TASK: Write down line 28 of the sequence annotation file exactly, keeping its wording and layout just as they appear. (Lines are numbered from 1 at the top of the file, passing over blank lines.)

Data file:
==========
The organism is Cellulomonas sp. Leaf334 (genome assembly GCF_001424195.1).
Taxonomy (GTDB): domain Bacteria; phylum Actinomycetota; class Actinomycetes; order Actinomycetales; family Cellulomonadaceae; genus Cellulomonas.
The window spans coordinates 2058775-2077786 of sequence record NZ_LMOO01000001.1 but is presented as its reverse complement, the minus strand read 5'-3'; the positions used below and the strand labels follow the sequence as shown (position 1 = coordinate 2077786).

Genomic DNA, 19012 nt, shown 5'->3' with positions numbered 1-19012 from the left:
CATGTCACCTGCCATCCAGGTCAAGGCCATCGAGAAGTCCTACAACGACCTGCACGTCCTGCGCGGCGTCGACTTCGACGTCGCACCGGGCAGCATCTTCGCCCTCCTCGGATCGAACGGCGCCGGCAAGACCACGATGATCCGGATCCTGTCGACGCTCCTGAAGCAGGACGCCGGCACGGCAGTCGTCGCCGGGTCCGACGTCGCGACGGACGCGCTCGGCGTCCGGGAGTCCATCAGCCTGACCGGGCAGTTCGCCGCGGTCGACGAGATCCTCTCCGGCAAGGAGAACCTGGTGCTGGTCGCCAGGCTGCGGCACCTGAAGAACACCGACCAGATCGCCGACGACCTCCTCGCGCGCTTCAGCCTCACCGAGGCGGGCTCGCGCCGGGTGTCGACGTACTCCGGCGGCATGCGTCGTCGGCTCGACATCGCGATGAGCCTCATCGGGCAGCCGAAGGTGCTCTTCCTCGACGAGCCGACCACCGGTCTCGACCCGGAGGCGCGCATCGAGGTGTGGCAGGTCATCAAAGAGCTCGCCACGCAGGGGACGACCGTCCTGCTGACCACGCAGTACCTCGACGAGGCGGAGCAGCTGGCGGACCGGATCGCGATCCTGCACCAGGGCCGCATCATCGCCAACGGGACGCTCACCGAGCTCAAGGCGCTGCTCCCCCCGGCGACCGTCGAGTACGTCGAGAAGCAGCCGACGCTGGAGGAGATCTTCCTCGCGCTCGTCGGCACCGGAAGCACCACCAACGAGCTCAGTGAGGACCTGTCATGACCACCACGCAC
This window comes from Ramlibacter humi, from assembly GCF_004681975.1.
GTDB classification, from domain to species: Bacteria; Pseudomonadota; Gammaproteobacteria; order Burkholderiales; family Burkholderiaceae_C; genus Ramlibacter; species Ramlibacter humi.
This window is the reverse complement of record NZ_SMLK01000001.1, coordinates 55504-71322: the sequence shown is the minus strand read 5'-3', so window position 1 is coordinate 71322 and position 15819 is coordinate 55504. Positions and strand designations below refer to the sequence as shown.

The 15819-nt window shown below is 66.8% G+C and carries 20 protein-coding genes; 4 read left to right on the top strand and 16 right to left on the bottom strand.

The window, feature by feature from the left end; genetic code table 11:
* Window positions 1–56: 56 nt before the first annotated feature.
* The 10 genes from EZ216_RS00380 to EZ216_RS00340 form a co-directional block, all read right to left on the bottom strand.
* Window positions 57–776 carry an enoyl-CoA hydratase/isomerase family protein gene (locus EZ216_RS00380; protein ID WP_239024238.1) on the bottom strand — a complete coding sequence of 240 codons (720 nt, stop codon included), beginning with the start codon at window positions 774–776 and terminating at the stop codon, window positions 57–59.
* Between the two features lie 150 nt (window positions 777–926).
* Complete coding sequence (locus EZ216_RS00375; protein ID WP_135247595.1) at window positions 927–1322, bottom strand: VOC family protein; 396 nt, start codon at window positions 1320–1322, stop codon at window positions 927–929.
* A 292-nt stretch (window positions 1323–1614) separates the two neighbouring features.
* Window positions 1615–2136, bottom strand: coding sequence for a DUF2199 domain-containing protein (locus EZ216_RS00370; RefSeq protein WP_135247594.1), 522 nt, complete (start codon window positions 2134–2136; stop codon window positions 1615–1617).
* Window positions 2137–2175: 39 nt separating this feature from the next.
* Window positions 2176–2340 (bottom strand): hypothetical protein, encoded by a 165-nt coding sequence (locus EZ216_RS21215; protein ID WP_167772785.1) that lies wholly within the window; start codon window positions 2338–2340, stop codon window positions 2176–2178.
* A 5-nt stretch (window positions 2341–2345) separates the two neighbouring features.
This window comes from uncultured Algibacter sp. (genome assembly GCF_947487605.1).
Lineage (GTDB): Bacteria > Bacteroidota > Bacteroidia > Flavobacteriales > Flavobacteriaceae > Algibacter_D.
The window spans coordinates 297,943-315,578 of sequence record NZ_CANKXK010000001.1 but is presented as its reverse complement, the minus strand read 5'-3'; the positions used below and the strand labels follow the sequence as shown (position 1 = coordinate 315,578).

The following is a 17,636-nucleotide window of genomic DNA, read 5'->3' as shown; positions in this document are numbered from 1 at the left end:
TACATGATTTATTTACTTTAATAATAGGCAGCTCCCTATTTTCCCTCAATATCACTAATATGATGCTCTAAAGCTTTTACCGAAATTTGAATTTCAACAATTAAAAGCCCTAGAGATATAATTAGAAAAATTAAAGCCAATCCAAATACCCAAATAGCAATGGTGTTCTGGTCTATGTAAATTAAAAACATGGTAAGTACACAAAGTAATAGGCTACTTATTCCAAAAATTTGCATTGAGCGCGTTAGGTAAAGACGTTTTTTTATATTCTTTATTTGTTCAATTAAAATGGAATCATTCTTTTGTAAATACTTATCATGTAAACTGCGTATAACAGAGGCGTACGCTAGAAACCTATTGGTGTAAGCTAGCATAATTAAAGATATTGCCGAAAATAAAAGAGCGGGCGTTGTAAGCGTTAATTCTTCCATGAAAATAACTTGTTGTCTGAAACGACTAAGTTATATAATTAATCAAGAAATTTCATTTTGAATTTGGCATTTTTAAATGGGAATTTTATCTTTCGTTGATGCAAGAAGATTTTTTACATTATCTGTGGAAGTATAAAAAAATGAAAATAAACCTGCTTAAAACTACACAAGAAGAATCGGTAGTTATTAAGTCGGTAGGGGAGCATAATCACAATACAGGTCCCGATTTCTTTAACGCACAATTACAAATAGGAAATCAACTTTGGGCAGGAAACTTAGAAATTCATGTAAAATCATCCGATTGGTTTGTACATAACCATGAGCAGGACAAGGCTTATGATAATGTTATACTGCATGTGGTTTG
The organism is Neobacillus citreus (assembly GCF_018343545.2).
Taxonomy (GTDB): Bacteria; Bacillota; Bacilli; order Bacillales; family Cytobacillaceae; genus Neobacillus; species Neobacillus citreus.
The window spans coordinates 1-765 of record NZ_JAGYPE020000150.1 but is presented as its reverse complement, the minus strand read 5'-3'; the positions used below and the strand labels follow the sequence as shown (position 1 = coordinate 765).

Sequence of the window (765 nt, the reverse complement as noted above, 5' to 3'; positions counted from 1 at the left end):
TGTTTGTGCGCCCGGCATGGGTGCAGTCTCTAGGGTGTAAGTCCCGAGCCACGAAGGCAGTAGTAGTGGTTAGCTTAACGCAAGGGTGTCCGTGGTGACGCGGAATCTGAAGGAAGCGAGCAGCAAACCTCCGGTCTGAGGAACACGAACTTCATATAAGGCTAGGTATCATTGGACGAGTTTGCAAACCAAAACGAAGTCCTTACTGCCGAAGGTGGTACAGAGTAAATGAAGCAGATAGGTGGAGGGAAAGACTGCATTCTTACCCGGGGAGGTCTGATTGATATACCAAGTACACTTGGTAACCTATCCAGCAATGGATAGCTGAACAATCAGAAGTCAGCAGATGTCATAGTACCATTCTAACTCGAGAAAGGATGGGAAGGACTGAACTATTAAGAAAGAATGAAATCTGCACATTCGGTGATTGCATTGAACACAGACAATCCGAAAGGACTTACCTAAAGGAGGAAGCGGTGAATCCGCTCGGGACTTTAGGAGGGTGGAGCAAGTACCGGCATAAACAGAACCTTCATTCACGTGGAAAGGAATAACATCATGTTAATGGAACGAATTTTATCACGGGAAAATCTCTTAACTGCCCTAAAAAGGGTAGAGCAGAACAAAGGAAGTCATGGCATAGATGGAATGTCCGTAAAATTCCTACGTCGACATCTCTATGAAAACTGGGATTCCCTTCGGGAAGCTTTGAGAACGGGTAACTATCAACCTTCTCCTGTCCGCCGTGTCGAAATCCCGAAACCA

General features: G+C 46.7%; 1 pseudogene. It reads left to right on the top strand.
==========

The window spans coordinates 1-765 of record NZ_JAGYPE020000150.1 but is presented as its reverse complement, the minus strand read 5'-3'; the positions used below and the strand labels follow the sequence as shown (position 1 = coordinate 765).